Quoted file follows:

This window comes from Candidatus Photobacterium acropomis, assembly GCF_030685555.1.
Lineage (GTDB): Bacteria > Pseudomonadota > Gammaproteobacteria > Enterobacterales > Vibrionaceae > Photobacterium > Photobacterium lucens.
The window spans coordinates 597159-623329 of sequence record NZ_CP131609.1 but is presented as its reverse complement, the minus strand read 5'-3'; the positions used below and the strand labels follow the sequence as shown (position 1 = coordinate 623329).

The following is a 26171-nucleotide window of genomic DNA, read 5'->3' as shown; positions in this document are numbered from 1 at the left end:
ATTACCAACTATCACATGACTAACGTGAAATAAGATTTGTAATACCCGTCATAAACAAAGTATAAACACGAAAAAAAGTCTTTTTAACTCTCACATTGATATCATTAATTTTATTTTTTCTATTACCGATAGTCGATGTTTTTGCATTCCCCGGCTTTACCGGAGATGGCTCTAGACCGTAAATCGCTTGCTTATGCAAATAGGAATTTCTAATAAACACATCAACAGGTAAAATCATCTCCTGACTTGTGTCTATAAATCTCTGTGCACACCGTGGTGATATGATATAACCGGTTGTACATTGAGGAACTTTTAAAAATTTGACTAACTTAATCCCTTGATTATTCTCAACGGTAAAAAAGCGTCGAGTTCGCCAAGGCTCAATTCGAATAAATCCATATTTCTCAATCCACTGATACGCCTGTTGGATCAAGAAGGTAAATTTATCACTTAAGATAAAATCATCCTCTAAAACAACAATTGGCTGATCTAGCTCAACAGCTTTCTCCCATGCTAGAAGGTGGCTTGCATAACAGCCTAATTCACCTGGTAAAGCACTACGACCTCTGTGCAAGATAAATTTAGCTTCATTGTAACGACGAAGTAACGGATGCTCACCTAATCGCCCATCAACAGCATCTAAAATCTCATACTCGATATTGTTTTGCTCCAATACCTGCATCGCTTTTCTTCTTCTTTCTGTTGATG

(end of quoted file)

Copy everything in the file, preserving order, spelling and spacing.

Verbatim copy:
This window comes from Candidatus Photobacterium acropomis, assembly GCF_030685555.1.
Lineage (GTDB): Bacteria > Pseudomonadota > Gammaproteobacteria > Enterobacterales > Vibrionaceae > Photobacterium > Photobacterium lucens.
The window spans coordinates 597159-623329 of sequence record NZ_CP131609.1 but is presented as its reverse complement, the minus strand read 5'-3'; the positions used below and the strand labels follow the sequence as shown (position 1 = coordinate 623329).

The following is a 26171-nucleotide window of genomic DNA, read 5'->3' as shown; positions in this document are numbered from 1 at the left end:
ATTACCAACTATCACATGACTAACGTGAAATAAGATTTGTAATACCCGTCATAAACAAAGTATAAACACGAAAAAAAGTCTTTTTAACTCTCACATTGATATCATTAATTTTATTTTTTCTATTACCGATAGTCGATGTTTTTGCATTCCCCGGCTTTACCGGAGATGGCTCTAGACCGTAAATCGCTTGCTTATGCAAATAGGAATTTCTAATAAACACATCAACAGGTAAAATCATCTCCTGACTTGTGTCTATAAATCTCTGTGCACACCGTGGTGATATGATATAACCGGTTGTACATTGAGGAACTTTTAAAAATTTGACTAACTTAATCCCTTGATTATTCTCAACGGTAAAAAAGCGTCGAGTTCGCCAAGGCTCAATTCGAATAAATCCATATTTCTCAATCCACTGATACGCCTGTTGGATCAAGAAGGTAAATTTATCACTTAAGATAAAATCATCCTCTAAAACAACAATTGGCTGATCTAGCTCAACAGCTTTCTCCCATGCTAGAAGGTGGCTTGCATAACAGCCTAATTCACCTGGTAAAGCACTACGACCTCTGTGCAAGATAAATTTAGCTTCATTGTAACGACGAAGTAACGGATGCTCACCTAATCGCCCATCAACAGCATCTAAAATCTCATACTCGATATTGTTTTGCTCCAATACCTGCATCGCTTTTCTTCTTCTTTCTGTTGATG